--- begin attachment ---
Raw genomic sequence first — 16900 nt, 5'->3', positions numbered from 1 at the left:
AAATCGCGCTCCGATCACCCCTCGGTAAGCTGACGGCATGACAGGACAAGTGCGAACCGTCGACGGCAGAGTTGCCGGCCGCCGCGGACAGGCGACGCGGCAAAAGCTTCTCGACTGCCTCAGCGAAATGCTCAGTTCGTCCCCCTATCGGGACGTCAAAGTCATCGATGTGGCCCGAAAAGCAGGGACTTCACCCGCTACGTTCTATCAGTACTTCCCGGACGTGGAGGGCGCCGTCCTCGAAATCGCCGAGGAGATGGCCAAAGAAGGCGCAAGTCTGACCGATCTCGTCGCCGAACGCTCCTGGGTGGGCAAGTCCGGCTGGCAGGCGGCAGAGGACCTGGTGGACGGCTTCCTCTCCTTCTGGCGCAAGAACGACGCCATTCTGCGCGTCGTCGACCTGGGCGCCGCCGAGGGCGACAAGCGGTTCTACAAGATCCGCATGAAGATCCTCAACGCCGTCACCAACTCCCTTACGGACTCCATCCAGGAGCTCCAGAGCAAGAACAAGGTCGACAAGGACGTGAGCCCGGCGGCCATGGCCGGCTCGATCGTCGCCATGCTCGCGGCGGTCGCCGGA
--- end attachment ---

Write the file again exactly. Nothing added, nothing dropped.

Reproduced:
Raw genomic sequence first — 16900 nt, 5'->3', positions numbered from 1 at the left:
AAATCGCGCTCCGATCACCCCTCGGTAAGCTGACGGCATGACAGGACAAGTGCGAACCGTCGACGGCAGAGTTGCCGGCCGCCGCGGACAGGCGACGCGGCAAAAGCTTCTCGACTGCCTCAGCGAAATGCTCAGTTCGTCCCCCTATCGGGACGTCAAAGTCATCGATGTGGCCCGAAAAGCAGGGACTTCACCCGCTACGTTCTATCAGTACTTCCCGGACGTGGAGGGCGCCGTCCTCGAAATCGCCGAGGAGATGGCCAAAGAAGGCGCAAGTCTGACCGATCTCGTCGCCGAACGCTCCTGGGTGGGCAAGTCCGGCTGGCAGGCGGCAGAGGACCTGGTGGACGGCTTCCTCTCCTTCTGGCGCAAGAACGACGCCATTCTGCGCGTCGTCGACCTGGGCGCCGCCGAGGGCGACAAGCGGTTCTACAAGATCCGCATGAAGATCCTCAACGCCGTCACCAACTCCCTTACGGACTCCATCCAGGAGCTCCAGAGCAAGAACAAGGTCGACAAGGACGTGAGCCCGGCGGCCATGGCCGGCTCGATCGTCGCCATGCTCGCGGCGGTCGCCGGA